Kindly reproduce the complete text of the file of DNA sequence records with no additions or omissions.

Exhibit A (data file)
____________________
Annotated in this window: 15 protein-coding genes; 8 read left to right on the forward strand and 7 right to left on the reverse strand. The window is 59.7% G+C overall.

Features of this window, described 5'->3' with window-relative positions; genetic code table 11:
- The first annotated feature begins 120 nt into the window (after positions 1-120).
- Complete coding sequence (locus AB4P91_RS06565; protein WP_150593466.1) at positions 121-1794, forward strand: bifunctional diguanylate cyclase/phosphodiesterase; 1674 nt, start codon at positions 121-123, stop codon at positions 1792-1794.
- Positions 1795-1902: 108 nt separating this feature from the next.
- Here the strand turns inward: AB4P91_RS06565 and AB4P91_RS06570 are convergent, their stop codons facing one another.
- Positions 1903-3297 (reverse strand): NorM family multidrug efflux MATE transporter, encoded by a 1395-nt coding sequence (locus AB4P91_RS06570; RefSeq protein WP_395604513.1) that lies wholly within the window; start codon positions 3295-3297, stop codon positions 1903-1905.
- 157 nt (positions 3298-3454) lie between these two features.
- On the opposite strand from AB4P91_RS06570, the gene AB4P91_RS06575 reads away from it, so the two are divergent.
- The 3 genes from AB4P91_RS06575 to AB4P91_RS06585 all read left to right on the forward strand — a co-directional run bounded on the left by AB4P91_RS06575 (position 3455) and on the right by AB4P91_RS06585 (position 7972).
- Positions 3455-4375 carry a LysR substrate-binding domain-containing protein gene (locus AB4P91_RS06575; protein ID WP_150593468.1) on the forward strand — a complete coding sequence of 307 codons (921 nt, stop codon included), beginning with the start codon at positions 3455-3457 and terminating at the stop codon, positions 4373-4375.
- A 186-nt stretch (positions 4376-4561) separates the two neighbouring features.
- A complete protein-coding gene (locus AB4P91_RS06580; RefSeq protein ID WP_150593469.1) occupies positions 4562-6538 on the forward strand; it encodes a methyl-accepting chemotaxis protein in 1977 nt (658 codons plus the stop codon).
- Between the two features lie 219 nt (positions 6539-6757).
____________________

Annotated in this window: 15 protein-coding genes; 8 read left to right on the forward strand and 7 right to left on the reverse strand. The window is 59.7% G+C overall.

Features of this window, described 5'->3' with window-relative positions; genetic code table 11:
- The first annotated feature begins 120 nt into the window (after positions 1-120).
- Complete coding sequence (locus AB4P91_RS06565; protein WP_150593466.1) at positions 121-1794, forward strand: bifunctional diguanylate cyclase/phosphodiesterase; 1674 nt, start codon at positions 121-123, stop codon at positions 1792-1794.
- Positions 1795-1902: 108 nt separating this feature from the next.
- Here the strand turns inward: AB4P91_RS06565 and AB4P91_RS06570 are convergent, their stop codons facing one another.
- Positions 1903-3297 (reverse strand): NorM family multidrug efflux MATE transporter, encoded by a 1395-nt coding sequence (locus AB4P91_RS06570; RefSeq protein WP_395604513.1) that lies wholly within the window; start codon positions 3295-3297, stop codon positions 1903-1905.
- 157 nt (positions 3298-3454) lie between these two features.
- On the opposite strand from AB4P91_RS06570, the gene AB4P91_RS06575 reads away from it, so the two are divergent.
- The 3 genes from AB4P91_RS06575 to AB4P91_RS06585 all read left to right on the forward strand — a co-directional run bounded on the left by AB4P91_RS06575 (position 3455) and on the right by AB4P91_RS06585 (position 7972).
- Positions 3455-4375 carry a LysR substrate-binding domain-containing protein gene (locus AB4P91_RS06575; protein ID WP_150593468.1) on the forward strand — a complete coding sequence of 307 codons (921 nt, stop codon included), beginning with the start codon at positions 3455-3457 and terminating at the stop codon, positions 4373-4375.
- A 186-nt stretch (positions 4376-4561) separates the two neighbouring features.
- A complete protein-coding gene (locus AB4P91_RS06580; RefSeq protein ID WP_150593469.1) occupies positions 4562-6538 on the forward strand; it encodes a methyl-accepting chemotaxis protein in 1977 nt (658 codons plus the stop codon).
- Between the two features lie 219 nt (positions 6539-6757).